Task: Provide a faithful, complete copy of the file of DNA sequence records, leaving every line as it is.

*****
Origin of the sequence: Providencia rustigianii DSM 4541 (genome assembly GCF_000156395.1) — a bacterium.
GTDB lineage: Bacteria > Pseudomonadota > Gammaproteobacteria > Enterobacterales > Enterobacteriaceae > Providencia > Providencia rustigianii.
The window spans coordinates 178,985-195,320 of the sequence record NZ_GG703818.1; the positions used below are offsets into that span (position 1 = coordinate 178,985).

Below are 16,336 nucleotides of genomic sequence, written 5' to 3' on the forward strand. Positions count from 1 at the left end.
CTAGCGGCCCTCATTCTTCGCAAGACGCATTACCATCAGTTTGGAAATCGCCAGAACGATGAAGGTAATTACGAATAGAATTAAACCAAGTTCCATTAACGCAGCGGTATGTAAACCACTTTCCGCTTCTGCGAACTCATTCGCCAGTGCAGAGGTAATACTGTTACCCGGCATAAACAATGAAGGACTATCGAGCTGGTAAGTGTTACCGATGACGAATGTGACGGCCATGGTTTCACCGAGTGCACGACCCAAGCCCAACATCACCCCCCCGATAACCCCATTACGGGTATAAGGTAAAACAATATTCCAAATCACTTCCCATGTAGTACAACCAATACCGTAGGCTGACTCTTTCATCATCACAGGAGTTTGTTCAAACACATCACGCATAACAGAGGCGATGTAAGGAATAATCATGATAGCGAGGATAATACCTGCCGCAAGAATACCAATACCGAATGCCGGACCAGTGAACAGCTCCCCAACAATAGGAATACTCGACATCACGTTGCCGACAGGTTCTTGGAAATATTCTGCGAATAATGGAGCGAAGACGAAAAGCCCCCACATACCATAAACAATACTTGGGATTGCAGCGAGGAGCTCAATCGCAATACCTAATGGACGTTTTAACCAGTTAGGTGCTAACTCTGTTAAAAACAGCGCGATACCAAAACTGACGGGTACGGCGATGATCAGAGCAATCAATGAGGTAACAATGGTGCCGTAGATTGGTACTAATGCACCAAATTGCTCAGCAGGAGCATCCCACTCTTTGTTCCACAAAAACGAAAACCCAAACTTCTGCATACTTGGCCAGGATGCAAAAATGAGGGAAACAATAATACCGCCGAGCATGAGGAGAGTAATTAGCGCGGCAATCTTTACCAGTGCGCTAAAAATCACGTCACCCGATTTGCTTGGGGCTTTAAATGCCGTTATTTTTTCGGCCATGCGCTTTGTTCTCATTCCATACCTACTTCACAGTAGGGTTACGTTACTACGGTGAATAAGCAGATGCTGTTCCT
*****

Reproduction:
Origin of the sequence: Providencia rustigianii DSM 4541 (genome assembly GCF_000156395.1) — a bacterium.
GTDB lineage: Bacteria > Pseudomonadota > Gammaproteobacteria > Enterobacterales > Enterobacteriaceae > Providencia > Providencia rustigianii.
The window spans coordinates 178,985-195,320 of the sequence record NZ_GG703818.1; the positions used below are offsets into that span (position 1 = coordinate 178,985).

Below are 16,336 nucleotides of genomic sequence, written 5' to 3' on the forward strand. Positions count from 1 at the left end.
CTAGCGGCCCTCATTCTTCGCAAGACGCATTACCATCAGTTTGGAAATCGCCAGAACGATGAAGGTAATTACGAATAGAATTAAACCAAGTTCCATTAACGCAGCGGTATGTAAACCACTTTCCGCTTCTGCGAACTCATTCGCCAGTGCAGAGGTAATACTGTTACCCGGCATAAACAATGAAGGACTATCGAGCTGGTAAGTGTTACCGATGACGAATGTGACGGCCATGGTTTCACCGAGTGCACGACCCAAGCCCAACATCACCCCCCCGATAACCCCATTACGGGTATAAGGTAAAACAATATTCCAAATCACTTCCCATGTAGTACAACCAATACCGTAGGCTGACTCTTTCATCATCACAGGAGTTTGTTCAAACACATCACGCATAACAGAGGCGATGTAAGGAATAATCATGATAGCGAGGATAATACCTGCCGCAAGAATACCAATACCGAATGCCGGACCAGTGAACAGCTCCCCAACAATAGGAATACTCGACATCACGTTGCCGACAGGTTCTTGGAAATATTCTGCGAATAATGGAGCGAAGACGAAAAGCCCCCACATACCATAAACAATACTTGGGATTGCAGCGAGGAGCTCAATCGCAATACCTAATGGACGTTTTAACCAGTTAGGTGCTAACTCTGTTAAAAACAGCGCGATACCAAAACTGACGGGTACGGCGATGATCAGAGCAATCAATGAGGTAACAATGGTGCCGTAGATTGGTACTAATGCACCAAATTGCTCAGCAGGAGCATCCCACTCTTTGTTCCACAAAAACGAAAACCCAAACTTCTGCATACTTGGCCAGGATGCAAAAATGAGGGAAACAATAATACCGCCGAGCATGAGGAGAGTAATTAGCGCGGCAATCTTTACCAGTGCGCTAAAAATCACGTCACCCGATTTGCTTGGGGCTTTAAATGCCGTTATTTTTTCGGCCATGCGCTTTGTTCTCATTCCATACCTACTTCACAGTAGGGTTACGTTACTACGGTGAATAAGCAGATGCTGTTCCT